Thoughts on Mindfulness & Meditation in Business …
I attend many entrepreneurial events. Recently a new-agey type prattled on about the courage of Steve Jobs, Bill Gates or Michael Dell to drop out of college and follow their dream. She could help you find your courage … barf.
I am certain Steve, Bill and Michael’s professors and parents back in those days never used the word courage when they announced their plans to leave school and set out on their own. Arrogant, conceited, dumb-ass or ignorant were closer to the key words in their responses.
they were ignore-ant, the way only youth allows
Reality is they were ignore-ant, in the true sense of the word, the way only youth allows. They knew nothing of, nor cared about, the reported challenges they would face. More importantly, the unknown was less daunting than participating in the current state of affairs.
Once we are older and have seen success and failure, sometimes close up, and it becomes harder to have that ignore-ance of youth. There is a reason the VC and old guard of tech primarily focuses on 20-somethings to mentor and fund. They cannot recapture that combination of ignorance, drive and talent, but they can certainly recognize it and it is profitable.
The grown-up version of ignorance is Not-Knowing.
The go to practice for Not-Knowing is meditation. A little bit of meditation (or other practices) allows you to relax your normal solid position. When you are grasping to an idea, there is little room for new ideas and creativity. Ongoing practice, leads to integration of non-grasping and letting-go into your nature.
Non-grasping doesn't mean you never take a position, it means you can let go of an idea or concept. Maybe you let it go for a meeting, so you can actually listen. Maybe you let it go forever, because it no longer serves you.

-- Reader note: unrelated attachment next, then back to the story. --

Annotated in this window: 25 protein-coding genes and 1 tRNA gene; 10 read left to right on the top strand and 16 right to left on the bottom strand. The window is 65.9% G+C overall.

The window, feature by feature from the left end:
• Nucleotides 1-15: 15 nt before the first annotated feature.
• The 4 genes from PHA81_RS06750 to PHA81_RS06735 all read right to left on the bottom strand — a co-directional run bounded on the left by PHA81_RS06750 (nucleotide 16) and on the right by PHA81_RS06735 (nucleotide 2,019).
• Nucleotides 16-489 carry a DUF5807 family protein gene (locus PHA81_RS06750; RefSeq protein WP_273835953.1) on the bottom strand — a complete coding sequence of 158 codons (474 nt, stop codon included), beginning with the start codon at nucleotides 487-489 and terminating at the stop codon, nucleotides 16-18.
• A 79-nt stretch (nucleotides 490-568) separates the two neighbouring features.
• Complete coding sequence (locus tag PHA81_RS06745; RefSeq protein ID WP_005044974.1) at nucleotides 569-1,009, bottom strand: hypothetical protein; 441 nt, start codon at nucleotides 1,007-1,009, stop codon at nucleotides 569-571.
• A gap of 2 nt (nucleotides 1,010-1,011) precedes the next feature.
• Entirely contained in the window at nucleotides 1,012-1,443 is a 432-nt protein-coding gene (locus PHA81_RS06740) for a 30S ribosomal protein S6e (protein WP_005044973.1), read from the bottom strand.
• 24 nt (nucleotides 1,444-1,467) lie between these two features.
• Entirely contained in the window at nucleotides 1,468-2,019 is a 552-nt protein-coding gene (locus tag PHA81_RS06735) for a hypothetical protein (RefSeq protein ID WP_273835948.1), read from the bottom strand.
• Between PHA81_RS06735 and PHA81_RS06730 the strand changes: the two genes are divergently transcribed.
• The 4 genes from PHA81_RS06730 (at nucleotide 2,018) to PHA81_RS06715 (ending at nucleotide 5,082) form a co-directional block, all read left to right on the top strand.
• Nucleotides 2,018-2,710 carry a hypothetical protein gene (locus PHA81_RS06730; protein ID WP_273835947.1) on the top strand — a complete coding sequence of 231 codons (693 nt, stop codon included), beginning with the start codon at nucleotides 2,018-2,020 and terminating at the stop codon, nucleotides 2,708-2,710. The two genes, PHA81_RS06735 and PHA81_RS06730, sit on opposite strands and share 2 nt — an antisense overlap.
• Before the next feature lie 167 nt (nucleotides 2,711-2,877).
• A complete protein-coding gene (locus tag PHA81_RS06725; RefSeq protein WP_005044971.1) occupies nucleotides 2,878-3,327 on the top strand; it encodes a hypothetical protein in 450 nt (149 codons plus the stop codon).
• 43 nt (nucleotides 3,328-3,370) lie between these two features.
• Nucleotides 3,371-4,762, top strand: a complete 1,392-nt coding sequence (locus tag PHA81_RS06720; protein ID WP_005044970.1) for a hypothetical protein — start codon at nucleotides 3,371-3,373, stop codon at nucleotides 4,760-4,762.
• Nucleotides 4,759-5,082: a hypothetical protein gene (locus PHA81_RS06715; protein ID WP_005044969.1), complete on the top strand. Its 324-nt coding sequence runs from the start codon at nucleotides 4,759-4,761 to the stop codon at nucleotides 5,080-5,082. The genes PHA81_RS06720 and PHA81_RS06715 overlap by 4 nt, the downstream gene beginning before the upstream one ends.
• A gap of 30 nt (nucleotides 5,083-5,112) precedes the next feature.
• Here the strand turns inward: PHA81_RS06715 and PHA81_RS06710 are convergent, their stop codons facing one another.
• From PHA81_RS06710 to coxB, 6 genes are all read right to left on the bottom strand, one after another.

Non-Grasping -> Not-Knowing -> Creative Space
In a work place with large numbers of people, implementing a meditation program will get a wide variety of results. Therefore, a selective version, usually labeled mindfulness, is typically implemented. Done well, one thing you can count on a mindfulness program doing is reducing drama among the troops. So mindfulness has its place and benefits, a happy team can be a more productive team.
Increasing creativity and empowering people is the domain of other types of meditation practice.
Controlling the direction meditation takes for individuals is predictable… it will be a broad spectrum.
Being a company, you can always skim the cream of the creatives off the top and fire those with issues that surface. However, your culture and maybe even your company is at risk in how you handle the upset. You must be truly committed to the program, not just applying the latest management thought.
I am aware of a situation where an engineering team using a Zen practice, pulled a project time-line in by critical weeks during a one-day off-site. The key was getting the team to see that they could take more risk and therefore, offer options that were not on previously on the table. The business heads did the math and the risk was worth the reward. The off-site ended with everyone feeling good.
It was a great plan for about 24 hours.
Then fears of being the one blamed and fired came back. Insecurities temporarily overcome returned and the wheels came off. In brief, the Company culture did not align with the risk the ‘Team’ had accepted while away. The ‘Personal’ returned to the forefront along with fear and insecurity. The the executive who organized the retreat was fired in an attempt to control the chaos that hit the team.
It was too late however, Pandora’s box was open. People were accused of withholding what they had offered up during the off-site. I have no follow up visibility, but I am certain the team had to be disbanded and many probably left the company.
Please consider these five points before starting a program in your business:
1) commit to a long term plan, integrate meditation into your culture
2) arrange for coaches, to manage personal and group upset that arises
3) make therapy accessible, for traumatic issues that may arise for some
4) create space and boundaries for employees to process what arises
5) create a process for employees to escalate their creative ideas
May your lives go well …